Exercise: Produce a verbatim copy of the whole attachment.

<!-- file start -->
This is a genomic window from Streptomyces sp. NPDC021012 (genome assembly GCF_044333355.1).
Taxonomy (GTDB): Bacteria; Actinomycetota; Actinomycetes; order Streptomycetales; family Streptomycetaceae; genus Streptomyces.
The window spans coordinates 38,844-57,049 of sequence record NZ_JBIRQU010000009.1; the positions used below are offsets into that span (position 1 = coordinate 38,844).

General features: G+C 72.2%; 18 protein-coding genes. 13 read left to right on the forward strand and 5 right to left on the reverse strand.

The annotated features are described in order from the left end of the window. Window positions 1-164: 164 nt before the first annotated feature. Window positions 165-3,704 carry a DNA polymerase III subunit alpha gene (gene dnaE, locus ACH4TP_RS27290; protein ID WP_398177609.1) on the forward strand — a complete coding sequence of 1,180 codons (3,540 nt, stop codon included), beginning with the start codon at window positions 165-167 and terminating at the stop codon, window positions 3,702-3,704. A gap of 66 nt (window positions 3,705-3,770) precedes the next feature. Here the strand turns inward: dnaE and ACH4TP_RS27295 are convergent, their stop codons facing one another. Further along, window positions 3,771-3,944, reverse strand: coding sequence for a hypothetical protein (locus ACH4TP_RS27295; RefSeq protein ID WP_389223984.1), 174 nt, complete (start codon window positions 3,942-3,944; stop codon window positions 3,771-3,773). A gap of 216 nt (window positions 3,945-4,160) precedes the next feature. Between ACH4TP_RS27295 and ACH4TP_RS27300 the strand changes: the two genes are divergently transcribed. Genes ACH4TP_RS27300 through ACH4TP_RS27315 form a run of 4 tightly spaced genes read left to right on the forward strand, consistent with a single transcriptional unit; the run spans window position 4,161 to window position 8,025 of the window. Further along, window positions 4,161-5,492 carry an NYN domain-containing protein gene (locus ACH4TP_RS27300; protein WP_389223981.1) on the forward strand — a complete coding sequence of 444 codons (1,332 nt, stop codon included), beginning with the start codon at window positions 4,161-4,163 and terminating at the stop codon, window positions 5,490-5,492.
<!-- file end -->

This is a genomic window from Streptomyces sp. NPDC021012 (genome assembly GCF_044333355.1).
Taxonomy (GTDB): Bacteria; Actinomycetota; Actinomycetes; order Streptomycetales; family Streptomycetaceae; genus Streptomyces.
The window spans coordinates 38,844-57,049 of sequence record NZ_JBIRQU010000009.1; the positions used below are offsets into that span (position 1 = coordinate 38,844).

General features: G+C 72.2%; 18 protein-coding genes. 13 read left to right on the forward strand and 5 right to left on the reverse strand.

The annotated features are described in order from the left end of the window. Window positions 1-164: 164 nt before the first annotated feature. Window positions 165-3,704 carry a DNA polymerase III subunit alpha gene (gene dnaE, locus ACH4TP_RS27290; protein ID WP_398177609.1) on the forward strand — a complete coding sequence of 1,180 codons (3,540 nt, stop codon included), beginning with the start codon at window positions 165-167 and terminating at the stop codon, window positions 3,702-3,704. A gap of 66 nt (window positions 3,705-3,770) precedes the next feature. Here the strand turns inward: dnaE and ACH4TP_RS27295 are convergent, their stop codons facing one another. Further along, window positions 3,771-3,944, reverse strand: coding sequence for a hypothetical protein (locus ACH4TP_RS27295; RefSeq protein ID WP_389223984.1), 174 nt, complete (start codon window positions 3,942-3,944; stop codon window positions 3,771-3,773). A gap of 216 nt (window positions 3,945-4,160) precedes the next feature. Between ACH4TP_RS27295 and ACH4TP_RS27300 the strand changes: the two genes are divergently transcribed. Genes ACH4TP_RS27300 through ACH4TP_RS27315 form a run of 4 tightly spaced genes read left to right on the forward strand, consistent with a single transcriptional unit; the run spans window position 4,161 to window position 8,025 of the window. Further along, window positions 4,161-5,492 carry an NYN domain-containing protein gene (locus ACH4TP_RS27300; protein WP_389223981.1) on the forward strand — a complete coding sequence of 444 codons (1,332 nt, stop codon included), beginning with the start codon at window positions 4,161-4,163 and terminating at the stop codon, window positions 5,490-5,492.